Sketch #1 - Blank White Cards

I think it’d be fair to say I misunderstood the prompt for sketch #1: “create a system for generating stories.” My effort, a card-based system, is definitely designed for generating story ideas. For lack of a more clever name, let’s call it Blank White Cards.

My inspiration came from a party game a friend of mine introduced me to by the same name. That version of Blank White Cards literally starts with what’s in the name: players grab a bunch of index cards or cut-up pieces of paper and start creating cards. Each card is supposed to feature a name, a drawing, and a set of instructions for the player who ends up drawing the card. With a good group, the game ends up being something like a mix between Truth or Dare and those Jackbox party games like Tee-KO or Fibbage.

Once players have made the cards, everyone takes turns drawing a card and has to follow the instructions. Cards can either be public–the person drawing it reads it aloud and then does what the instructions say–or it can be secret, meaning the person needs to follow the instructions without revealing them to the group. You can, of course, end up drawing your own card, so whatever silly or embarrassing thing you put on there has to be something you’d be willing to do in front of the assembled group. Here’s me after drawing a card called “coatrack,” which specified having to wear all the winter coats the group brought to a cabin upstate.

So what did I keep? The format of the cards, mainly. I like Blank White Cards as a party game because making the cards is fun by itself. Some people turn out to be great doodlers, some aren’t. Some card names are witty, some instructions end up being awful (and not always in a fun or hilarious sense).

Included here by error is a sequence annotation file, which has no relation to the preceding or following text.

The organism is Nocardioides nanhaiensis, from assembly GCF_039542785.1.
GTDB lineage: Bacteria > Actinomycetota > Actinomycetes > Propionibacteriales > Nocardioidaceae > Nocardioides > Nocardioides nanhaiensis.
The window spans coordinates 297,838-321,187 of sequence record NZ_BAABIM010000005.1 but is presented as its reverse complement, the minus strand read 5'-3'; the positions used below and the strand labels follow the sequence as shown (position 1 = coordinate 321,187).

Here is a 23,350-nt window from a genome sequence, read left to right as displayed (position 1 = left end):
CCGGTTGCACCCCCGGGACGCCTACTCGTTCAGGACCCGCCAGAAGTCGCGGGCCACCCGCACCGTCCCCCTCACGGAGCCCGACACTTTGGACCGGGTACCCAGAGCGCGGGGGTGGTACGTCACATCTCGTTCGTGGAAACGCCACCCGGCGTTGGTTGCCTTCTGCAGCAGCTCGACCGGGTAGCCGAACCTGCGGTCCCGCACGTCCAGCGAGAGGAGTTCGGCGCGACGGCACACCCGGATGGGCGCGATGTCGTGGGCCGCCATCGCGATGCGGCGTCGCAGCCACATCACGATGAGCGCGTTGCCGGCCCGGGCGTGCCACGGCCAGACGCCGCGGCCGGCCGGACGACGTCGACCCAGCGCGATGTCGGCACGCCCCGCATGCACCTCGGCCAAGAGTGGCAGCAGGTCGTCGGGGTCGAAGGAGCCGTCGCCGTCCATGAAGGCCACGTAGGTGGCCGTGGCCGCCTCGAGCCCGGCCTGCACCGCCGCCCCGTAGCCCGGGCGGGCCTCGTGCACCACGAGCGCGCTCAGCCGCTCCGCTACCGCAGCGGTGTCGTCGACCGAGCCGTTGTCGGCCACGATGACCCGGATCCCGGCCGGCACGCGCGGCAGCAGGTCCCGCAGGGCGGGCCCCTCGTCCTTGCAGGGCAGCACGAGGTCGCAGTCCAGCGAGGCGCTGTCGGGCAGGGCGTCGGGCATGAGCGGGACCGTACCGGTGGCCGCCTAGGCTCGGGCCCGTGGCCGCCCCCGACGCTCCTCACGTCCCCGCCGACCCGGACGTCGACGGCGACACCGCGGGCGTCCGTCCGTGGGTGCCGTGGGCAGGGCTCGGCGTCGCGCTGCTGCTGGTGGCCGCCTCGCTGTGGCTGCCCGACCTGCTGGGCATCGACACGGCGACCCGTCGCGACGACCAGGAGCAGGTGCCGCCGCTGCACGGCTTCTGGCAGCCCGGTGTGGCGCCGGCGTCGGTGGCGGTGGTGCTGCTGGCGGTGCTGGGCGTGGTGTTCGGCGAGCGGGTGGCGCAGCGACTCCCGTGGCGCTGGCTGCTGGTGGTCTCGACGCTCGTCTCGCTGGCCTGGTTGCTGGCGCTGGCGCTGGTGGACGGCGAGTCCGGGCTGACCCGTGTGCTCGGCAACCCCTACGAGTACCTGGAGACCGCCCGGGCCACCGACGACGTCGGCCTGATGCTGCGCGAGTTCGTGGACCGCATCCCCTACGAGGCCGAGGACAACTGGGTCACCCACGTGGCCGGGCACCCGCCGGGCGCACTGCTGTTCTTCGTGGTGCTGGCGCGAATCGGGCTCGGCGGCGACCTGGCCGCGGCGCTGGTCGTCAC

When it comes to creating stories, the problem I always encounter is having what feels like enough of an idea to get started. “An idea” or maybe “enough ideas,” because for me I don’t feel a spark when I’m just considering a character or a setting. I need the stuff that goes in a story along with some of the narrative structure stuff that surrounds and shapes it. I don’t love thinking in terms of genre or tropes (if there’s a serious media literacy problem today, and the like aren’t actually helping).

That’s why the cards I made try to avoid one set interpretation and especially common “parts” of stories. Yes, a small town might be a stock setting and a trickster a stock character, but I intentionally seeded the descriptions of the cards with suggestions or associations that could point to alternative ways of thinking about or using them.

For example: Having the small town and trickster in play could describe a story set in a town with a single character that could be described as a trickster. Or it could be a town populated by tricksters. Or the town itself could be a trickster, in a sense.

While I’ve intentionally made a few different categories of cards, that was more an attempt to help prompt ideas for cards than to impose structure on how the cards can be used. The thin “rules” embodied in the cards instruct a user to combine cards, but there’s no limits on what cards can be combined or what a combination entails.

Combining two cards from the time category, say a month and an hour? Maybe that implies a month that feels like it passes as quickly as an hour. Or a month of preparation leading to an anticipated hour, or the other way around.

The rules about when to draw or discard cards are meant to be equally loose. For me–the only person using them–the idea is to introduce a bit of randomness and a suggestion of constraints to then end up shaping whatever the ending state of the cards may be. Say the goal is to end with 7 cards in play; if I feel like I’ve got something inspiring with 6 cards, then have to discard 2, then that’ll change the shape of what’s in front of me. Maybe that’s good, maybe that hurts. Maybe the hurting is good. If I feel attached to an arrangement of some cards I wrote a bunch of weird shit on, maybe that’s a good jumping off point for the story?

It isn’t a story, though. I guess we’ll save that for sketch #2.